Addiction and trauma look like a faded Chicago on loop in the newest dance from Kidd Pivot, sweeping through the Newmark this weekend.

Kidd Pivot is widely considered to be Canada's best contemporary company, and this show breaks new ground for it. Artistic director Crystal Pite paired with Vancouver's Electric Company Theater for the company's first theater-dance hybrid.

As Betroffenheit opens, a gaunt man appears alone on a stage resembling Abu Ghraib.

"We meet our narrator when he's in a holding pattern, with elaborate habits that keep him clean," says Kidd Pivot choreographer Crystal Pite. "He's trying to resist the substance he's addicted to, [a fictional drug] called Showtime."

When the man's determination fails, life becomes a circus. Pite's choreography makes the experience of relapse into a dilapidated burlesque spectacle.

"The idea was to make a show that feels like it's been running for a long time," Pite says. "It used to be shiny and bright, but thanks to repetition it's losing luster. Now it's hollowed-out, faded and glitchy."

Pite, a William Forsythe-educated ballerina and Olivier Award winner, directs five company dancers, who wear faded sateen bras, pinstripe trousers and bowler hats and tap dance maniacally around the drab central figure. Lights strobe, dancers buckle at the joints, and speakers blast voices from places they don't belong—doorways, light fixtures and dancers' bodies. It's like cabaret torture, equally entertaining and horrifying.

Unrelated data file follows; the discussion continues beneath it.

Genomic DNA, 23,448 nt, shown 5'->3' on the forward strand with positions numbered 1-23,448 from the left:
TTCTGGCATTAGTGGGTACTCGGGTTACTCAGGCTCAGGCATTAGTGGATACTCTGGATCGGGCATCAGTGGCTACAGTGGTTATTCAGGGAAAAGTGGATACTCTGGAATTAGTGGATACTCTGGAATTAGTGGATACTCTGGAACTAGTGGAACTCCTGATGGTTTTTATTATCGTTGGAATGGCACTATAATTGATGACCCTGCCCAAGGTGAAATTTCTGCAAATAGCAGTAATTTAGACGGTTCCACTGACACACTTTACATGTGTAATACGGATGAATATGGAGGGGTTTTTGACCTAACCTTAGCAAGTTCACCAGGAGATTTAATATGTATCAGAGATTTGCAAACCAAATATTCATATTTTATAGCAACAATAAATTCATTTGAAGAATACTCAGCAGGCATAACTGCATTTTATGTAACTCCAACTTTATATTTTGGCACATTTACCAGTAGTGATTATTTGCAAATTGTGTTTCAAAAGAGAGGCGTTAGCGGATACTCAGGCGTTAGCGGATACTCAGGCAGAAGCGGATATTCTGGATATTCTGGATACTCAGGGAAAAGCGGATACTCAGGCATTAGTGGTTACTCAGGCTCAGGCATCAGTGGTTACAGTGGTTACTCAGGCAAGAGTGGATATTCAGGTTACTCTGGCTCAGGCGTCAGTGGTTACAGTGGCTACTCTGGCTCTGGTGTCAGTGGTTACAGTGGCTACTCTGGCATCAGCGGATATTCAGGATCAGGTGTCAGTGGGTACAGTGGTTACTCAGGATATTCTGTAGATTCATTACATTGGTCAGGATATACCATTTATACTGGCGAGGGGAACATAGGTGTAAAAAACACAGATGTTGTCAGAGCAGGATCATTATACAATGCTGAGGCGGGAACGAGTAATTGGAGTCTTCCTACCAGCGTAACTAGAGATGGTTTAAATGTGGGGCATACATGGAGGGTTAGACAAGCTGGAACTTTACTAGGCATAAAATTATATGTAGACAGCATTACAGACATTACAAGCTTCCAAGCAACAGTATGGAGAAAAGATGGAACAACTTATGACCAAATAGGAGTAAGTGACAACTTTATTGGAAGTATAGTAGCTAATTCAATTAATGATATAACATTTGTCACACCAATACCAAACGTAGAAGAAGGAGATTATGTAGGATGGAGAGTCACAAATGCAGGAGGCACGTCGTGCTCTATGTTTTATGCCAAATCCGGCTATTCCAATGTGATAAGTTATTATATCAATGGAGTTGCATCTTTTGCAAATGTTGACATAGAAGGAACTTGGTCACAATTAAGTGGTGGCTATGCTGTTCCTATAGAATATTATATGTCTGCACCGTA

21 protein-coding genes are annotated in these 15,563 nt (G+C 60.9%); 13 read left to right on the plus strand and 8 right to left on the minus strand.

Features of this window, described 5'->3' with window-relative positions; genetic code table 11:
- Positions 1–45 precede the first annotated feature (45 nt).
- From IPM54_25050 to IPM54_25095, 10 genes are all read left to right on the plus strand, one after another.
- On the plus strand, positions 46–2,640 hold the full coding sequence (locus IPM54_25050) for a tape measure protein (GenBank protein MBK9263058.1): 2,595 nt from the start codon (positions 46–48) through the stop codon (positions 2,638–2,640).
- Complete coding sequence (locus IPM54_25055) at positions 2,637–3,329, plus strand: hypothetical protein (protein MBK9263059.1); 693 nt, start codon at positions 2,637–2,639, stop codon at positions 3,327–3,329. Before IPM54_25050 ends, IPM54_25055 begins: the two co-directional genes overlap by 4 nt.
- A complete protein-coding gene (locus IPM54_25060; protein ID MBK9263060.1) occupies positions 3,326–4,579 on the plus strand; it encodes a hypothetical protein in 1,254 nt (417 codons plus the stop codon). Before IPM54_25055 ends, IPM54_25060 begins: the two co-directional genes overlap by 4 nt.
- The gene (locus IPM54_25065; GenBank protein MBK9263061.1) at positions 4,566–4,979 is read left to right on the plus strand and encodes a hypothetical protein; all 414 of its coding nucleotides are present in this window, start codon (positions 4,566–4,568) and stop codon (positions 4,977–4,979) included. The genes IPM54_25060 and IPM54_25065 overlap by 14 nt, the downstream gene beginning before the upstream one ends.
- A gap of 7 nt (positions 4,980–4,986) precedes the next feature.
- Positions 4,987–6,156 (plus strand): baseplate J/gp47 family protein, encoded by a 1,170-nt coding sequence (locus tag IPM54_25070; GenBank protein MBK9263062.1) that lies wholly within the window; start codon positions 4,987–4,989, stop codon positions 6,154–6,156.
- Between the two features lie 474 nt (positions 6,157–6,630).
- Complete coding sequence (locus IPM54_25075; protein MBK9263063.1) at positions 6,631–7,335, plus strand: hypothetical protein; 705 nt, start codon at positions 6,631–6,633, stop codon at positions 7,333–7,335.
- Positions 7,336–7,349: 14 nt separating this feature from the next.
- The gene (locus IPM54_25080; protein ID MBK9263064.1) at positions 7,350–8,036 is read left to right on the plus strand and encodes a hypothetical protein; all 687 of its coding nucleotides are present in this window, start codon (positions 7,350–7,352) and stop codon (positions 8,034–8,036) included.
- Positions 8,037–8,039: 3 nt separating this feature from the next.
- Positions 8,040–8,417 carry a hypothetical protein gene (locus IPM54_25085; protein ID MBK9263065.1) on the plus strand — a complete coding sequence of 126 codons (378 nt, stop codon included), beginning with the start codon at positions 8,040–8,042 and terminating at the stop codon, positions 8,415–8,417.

The star, Jonathon Young, wrote the script for Betroffenheit when his teenage daughter died in a fire in 2009 and the loss sent Young into post-traumatic shock. When Pite discovered Young's play, she added dance to capture the inexplicable feeling of trauma.

"'Betroffenheit' doesn't translate into English easily," says Pite of the German word for "bewilderment," according to the playbill. "Loosely it means shock, or a violent event that leaves one speechless." That's where the show—or Showtime—comes in.

"It's a quest for an epiphany," Pite says of the final dance in Betroffenheit, though she could easily mean therapy, or drugs.

"He realizes that here is no epiphany," she adds. "You just do the daily work and live life in parallel."

See IT: Betroffenheit is at the Newmark Theatre, 1111 SW Broadway. 8 pm Thursday-Saturday, March 31-April 2. $25-$34.